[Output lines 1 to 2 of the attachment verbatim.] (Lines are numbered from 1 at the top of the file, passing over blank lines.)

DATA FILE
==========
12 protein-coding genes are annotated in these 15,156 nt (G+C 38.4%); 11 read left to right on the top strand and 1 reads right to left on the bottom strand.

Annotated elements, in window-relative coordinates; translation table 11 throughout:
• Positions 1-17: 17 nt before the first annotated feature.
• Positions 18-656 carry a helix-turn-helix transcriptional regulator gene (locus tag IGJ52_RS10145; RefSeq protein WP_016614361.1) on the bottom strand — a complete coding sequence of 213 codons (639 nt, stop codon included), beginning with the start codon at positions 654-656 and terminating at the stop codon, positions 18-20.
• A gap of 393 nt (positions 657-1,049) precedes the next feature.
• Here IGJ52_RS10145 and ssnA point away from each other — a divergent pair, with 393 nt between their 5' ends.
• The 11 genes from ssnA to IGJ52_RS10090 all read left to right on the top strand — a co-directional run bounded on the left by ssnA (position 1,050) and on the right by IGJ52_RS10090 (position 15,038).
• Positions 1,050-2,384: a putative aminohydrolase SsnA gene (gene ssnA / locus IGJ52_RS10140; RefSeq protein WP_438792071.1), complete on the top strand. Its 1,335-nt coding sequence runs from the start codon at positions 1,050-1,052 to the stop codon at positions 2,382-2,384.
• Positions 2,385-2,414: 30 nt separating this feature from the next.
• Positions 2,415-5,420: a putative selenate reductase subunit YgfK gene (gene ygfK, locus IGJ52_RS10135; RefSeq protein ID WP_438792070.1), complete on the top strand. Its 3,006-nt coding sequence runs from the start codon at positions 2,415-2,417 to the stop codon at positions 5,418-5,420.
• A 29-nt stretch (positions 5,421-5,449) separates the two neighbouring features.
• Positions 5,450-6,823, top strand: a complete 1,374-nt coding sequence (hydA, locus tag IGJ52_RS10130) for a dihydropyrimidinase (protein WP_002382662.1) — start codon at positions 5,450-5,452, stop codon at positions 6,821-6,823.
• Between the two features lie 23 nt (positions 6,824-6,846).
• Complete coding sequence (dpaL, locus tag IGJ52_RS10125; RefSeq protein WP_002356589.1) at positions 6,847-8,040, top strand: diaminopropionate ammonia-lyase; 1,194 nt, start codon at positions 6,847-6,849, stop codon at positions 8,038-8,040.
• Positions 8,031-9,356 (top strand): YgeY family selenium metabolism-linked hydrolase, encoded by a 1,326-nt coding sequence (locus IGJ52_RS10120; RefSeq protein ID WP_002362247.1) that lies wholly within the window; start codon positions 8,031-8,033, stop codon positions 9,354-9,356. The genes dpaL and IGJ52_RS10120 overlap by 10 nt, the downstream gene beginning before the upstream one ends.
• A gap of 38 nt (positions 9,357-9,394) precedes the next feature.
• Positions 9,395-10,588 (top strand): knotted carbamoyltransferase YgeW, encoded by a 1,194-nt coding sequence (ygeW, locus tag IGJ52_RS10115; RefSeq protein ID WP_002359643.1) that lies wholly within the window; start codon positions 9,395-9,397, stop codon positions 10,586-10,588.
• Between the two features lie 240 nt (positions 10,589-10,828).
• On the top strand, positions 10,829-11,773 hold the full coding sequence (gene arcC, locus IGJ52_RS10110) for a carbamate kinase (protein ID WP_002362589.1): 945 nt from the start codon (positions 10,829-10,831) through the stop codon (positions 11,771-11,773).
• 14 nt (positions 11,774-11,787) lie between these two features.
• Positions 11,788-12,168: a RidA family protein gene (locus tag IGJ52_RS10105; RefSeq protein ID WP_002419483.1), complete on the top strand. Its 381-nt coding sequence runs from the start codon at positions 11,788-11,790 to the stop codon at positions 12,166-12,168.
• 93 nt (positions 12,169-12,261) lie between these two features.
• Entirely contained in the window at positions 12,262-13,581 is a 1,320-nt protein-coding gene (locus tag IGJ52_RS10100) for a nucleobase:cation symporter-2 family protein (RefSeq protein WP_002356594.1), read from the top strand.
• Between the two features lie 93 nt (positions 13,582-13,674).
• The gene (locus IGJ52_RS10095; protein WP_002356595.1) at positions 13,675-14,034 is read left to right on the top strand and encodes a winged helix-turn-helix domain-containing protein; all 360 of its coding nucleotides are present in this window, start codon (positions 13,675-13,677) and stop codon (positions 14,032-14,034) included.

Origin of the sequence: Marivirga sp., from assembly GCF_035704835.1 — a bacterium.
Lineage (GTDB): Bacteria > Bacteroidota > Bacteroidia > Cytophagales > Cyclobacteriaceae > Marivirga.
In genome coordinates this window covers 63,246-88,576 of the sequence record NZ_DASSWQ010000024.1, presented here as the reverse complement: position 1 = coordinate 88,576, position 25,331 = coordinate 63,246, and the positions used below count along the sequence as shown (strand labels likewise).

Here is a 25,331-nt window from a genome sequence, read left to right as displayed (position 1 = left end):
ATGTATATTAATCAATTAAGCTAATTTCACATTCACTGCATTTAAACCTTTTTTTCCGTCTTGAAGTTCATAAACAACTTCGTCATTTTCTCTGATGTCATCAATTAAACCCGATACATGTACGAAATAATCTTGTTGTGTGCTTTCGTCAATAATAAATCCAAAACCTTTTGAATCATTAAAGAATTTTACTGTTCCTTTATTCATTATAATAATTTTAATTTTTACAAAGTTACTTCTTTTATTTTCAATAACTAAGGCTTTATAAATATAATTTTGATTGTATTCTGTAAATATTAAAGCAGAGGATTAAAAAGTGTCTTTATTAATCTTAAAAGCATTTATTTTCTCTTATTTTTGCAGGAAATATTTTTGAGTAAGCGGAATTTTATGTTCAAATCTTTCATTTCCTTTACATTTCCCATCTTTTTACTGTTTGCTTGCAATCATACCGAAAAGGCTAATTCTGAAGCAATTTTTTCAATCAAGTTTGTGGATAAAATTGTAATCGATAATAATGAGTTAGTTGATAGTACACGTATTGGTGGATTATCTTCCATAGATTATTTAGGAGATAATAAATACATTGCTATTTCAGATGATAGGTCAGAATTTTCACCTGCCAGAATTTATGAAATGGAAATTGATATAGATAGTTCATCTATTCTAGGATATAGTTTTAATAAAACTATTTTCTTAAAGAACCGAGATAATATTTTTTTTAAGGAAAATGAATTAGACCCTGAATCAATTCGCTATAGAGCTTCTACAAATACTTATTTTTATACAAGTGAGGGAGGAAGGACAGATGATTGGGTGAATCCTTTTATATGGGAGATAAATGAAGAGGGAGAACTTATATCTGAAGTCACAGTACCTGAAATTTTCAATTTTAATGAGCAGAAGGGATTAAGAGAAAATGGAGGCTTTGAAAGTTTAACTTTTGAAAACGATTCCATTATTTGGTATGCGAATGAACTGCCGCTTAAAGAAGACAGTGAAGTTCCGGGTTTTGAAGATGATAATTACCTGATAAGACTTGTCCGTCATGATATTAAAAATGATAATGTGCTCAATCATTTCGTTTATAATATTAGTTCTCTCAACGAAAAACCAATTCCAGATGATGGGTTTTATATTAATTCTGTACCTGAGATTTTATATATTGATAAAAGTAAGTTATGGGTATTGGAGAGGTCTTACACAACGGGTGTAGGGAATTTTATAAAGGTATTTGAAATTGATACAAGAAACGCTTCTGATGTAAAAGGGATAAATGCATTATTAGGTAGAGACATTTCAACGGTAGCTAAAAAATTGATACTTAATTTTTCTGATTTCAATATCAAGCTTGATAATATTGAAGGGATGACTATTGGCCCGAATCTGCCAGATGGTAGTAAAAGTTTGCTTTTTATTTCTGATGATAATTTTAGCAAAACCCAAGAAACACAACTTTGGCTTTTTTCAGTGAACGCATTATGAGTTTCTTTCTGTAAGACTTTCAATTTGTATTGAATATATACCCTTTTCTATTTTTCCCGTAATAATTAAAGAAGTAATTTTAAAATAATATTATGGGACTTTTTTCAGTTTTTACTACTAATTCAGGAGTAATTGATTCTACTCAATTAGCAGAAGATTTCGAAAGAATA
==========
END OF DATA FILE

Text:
12 protein-coding genes are annotated in these 15,156 nt (G+C 38.4%); 11 read left to right on the top strand and 1 reads right to left on the bottom strand.

Annotated elements, in window-relative coordinates; translation table 11 throughout: